Louis C.K. returned to the comedy world for the first time since admitting to sexual misconduct last November by making an unannounced appearance at New York City’s Comedy Cellar on August 26. The New York Times spoke with Cellar owner Noam Dworman about C.K.’s appearance, which lasted 15 minutes and touched on the comedian’s “typical” topics like racism and waitresses tips.
“It sounded just like he was trying to work out some new material, almost like any time of the last 10 years he would come in at the beginning of a new act,” Dworman said.
C.K. has been a staple of the Comedy Cellar over the last decade. The club has even been featured on C.K.’s FX series “Louie” numerous times. Dworman said C.K. was met with a standing ovation when he appeared on stage. Mo Amer, the comic who performed after C.K., described the appearance as a “wow moment” for the audience and called C.K.’s set “really really good.”
While the sold out crowd at the Comedy Cellar responded favorably to C.K., not everyone was too happy with the comedian’s unannounced set. The Comedy Cellar faced backlash from one male audience member who called the club the day after C.K.’s appearance to object to the fact that he had no idea the polarizing comedian would perform.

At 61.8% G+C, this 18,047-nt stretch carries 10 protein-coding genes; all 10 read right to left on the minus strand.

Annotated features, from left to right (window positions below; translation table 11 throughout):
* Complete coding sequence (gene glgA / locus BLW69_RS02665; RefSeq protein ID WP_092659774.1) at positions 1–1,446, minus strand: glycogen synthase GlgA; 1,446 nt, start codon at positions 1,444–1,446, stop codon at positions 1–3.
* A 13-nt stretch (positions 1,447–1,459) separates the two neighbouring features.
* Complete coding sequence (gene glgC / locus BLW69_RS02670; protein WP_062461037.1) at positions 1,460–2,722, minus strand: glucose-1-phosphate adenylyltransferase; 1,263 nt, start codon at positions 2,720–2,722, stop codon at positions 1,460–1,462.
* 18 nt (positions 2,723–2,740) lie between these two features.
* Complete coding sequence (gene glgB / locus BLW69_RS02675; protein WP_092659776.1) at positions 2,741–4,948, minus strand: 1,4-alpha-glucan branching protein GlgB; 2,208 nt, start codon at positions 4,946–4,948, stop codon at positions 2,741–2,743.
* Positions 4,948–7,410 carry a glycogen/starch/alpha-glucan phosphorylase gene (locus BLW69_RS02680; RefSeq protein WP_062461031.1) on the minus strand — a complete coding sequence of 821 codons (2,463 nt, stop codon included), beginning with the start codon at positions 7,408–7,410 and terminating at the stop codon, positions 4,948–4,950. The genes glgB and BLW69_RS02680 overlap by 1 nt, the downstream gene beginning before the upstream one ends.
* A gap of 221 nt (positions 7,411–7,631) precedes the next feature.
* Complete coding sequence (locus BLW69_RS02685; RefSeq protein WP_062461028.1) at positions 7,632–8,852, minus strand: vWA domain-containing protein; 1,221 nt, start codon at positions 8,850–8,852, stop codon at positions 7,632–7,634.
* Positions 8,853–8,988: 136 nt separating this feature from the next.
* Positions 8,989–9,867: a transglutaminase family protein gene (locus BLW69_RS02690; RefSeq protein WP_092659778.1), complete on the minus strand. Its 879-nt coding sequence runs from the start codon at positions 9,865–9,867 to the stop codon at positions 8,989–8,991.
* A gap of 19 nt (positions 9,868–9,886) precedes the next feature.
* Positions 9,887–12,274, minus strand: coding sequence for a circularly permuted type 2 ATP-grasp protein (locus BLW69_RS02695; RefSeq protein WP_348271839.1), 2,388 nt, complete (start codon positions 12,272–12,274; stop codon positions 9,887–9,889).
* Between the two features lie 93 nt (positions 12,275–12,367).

“He wished he had known in advance, so he could’ve decided whether to have been there or not,” Dworman said. On the other hand, the club also received emails from audience members who shared favorable opinions of the show.
Dworman told The Times he expected some backlash as deciding whether or not to allow C.K. to perform put him in a difficult position.
“I understand that some people will be upset with me,” Dworman said. “I care about my customers very much. Every complaint goes through me like a knife. And I care about doing the right thing…[but] there can’t be a permanent life sentence on someone who does something wrong.”
C.K. was accused of sexual misconduct by five women in a report published by The Times on November 9. The comedian admitted the accusations against him were true the day after the article’s publication, writing in statement, “These stories are true…I have been remorseful of my actions. And I’ve tried to learn from them.” C.K. has remained out of the spotlight since November.